Implementing New Credit Card Readers

Meet the October 1 deadline or face fraud liability on the old swipe-and-sign system.

A new credit card reader system will soon be in place that has the potential of greatly reducing fraud—both large-scale data hacks and the retail spending sprees of small-time crooks. But the new system could shift the liability costs of fraud onto churches or retail outlets if they fail to implement the new system. The deadline of October 1 of this year is approaching quickly, especially as many churches are completely unaware of the change.

Credit card fraud in the United States has been on the rise largely because nearly every other country in the world has different and more secure credit cards. Known as EMV cards, these new credit cards have become the global standard. Developed by and named after Europay, MasterCard, and Visa, these cards do away with the old swipe-and-sign technology based on a magnetic strip. Because the EMV system is far more secure, fraud has migrated to the United States where security is the weakest. The United States is home to 24 percent of global credit card usage but 47 percent of the $11.3 billion in global credit card fraud, reports The Economist. America is the only country where credit card fraud is growing.

The new EMV technology includes a computer chip embedded in each card. The chip creates a unique transaction code each time it is used. Unlike a magnetic strip in which the data never changes, the chip updates its data with every use. If the data on the EMV card is copied, it can’t be used to make fraudulent purchases. According to, about 160 million EMV-equipped cards have already been issued to Americans and another 600 million will be by the end of 2015. These new cards require new devices to read them, and those who process transactions will need to be trained on the new procedures. Instead of swiping the magnetic strip, the card will be “dipped” into the device, which can read the chip, authenticate it, and then require a PIN or signature from the card holder.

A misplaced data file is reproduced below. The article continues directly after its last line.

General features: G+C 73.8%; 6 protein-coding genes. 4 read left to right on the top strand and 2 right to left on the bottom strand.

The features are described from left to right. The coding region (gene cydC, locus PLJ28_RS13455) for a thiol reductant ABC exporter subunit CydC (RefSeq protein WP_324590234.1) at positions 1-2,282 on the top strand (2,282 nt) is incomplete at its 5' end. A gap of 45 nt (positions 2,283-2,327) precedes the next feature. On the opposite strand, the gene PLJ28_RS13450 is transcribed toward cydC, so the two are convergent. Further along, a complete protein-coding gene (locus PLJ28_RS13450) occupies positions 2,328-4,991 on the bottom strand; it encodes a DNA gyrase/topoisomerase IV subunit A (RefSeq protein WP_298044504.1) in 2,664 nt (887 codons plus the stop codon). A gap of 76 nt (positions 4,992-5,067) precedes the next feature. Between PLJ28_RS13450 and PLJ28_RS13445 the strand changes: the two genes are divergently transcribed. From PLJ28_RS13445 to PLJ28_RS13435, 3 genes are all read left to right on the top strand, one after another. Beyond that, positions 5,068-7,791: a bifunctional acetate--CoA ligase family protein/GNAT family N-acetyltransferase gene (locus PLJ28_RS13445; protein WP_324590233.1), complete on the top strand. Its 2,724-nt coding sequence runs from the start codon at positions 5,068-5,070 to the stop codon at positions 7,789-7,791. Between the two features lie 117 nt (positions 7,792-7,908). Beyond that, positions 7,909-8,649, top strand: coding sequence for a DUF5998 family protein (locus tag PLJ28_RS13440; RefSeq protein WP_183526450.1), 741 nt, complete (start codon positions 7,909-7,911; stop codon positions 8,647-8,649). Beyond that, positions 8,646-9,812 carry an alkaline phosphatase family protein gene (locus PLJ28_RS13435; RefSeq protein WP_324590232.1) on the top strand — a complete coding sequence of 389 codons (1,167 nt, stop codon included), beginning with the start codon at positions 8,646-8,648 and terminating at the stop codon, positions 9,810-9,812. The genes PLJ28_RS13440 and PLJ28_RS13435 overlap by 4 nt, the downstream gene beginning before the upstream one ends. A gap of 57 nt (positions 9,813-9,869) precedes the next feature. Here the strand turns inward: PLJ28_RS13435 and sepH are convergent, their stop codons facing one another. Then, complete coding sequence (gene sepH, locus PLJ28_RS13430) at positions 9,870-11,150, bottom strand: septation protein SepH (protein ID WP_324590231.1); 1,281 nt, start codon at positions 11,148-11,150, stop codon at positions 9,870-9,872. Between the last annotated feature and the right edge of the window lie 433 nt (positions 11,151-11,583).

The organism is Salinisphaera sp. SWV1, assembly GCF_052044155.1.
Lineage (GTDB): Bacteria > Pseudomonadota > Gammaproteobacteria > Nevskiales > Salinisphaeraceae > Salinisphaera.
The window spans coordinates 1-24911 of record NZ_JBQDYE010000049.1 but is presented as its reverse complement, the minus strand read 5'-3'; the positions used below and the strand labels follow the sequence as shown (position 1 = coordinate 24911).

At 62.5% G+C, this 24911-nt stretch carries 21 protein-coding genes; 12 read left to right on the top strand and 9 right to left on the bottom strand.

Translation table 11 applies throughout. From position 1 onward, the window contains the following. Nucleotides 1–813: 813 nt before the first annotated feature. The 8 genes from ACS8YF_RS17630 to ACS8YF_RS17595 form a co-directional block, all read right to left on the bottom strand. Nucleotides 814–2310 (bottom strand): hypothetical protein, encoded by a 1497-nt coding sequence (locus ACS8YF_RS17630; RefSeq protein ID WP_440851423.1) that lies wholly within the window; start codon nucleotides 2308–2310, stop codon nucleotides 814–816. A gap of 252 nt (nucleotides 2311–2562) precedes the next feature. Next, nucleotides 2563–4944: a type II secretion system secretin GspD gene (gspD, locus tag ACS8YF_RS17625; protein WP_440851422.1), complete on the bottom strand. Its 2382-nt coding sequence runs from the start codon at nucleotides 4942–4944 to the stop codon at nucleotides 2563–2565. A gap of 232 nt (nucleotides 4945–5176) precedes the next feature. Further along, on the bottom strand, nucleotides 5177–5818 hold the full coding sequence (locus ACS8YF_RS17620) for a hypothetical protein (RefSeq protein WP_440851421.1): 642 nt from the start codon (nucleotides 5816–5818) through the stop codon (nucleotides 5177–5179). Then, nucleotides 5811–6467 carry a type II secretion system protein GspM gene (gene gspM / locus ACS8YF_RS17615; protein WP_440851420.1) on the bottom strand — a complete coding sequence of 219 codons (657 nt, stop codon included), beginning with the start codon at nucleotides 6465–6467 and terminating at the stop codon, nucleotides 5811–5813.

Even if churches don’t use readers, they should still be aware of the new technology and also be cautious of using swipe readers when they make purchases.

To encourage adoption of the latest technology, liability for fraud will change on October 1. Traditionally, credit card companies or banks issuing cards were responsible for any fraud that occurred with the card. Beginning October 1, however, whoever uses the older card system will be liable. This means that churches processing payments on EMV cards with old devices could be on the hook if they process an upgraded card with an old magnetic strip card reader.

As more and more retail stores and other outlets make the switch to the new technology, fraudulent activity will no doubt increase where systems are most vulnerable—and this could certainly include churches with dated readers.

Many churches use readers to process a variety of transactions, whether it’s registrations for events, such as Vacation Bible School, retreats, concerts, kiosks for weekly giving, or purchases made at ministry-related businesses, such as coffee shops and bookstores. Even if churches don’t use readers, they should still be aware of the new technology and also be cautious of using swipe readers when they make purchases. Leaders also should contact their banks or credit card providers about receiving EMV debit or credit cards to be used by their churches.

Unfortunately most churches seem oblivious to the changes.

“For most churches, this is a low priority,” says Nick Nicholaou, president of Ministry Business Services, which provides technology services to churches. “They don’t realize that with lower security someone can get access to credit card information, and if fraud is traced to the church, they would be liable.”

Treasurers, bookkeepers, and any staff or volunteers who use readers should let senior staff know of this potential liability threat.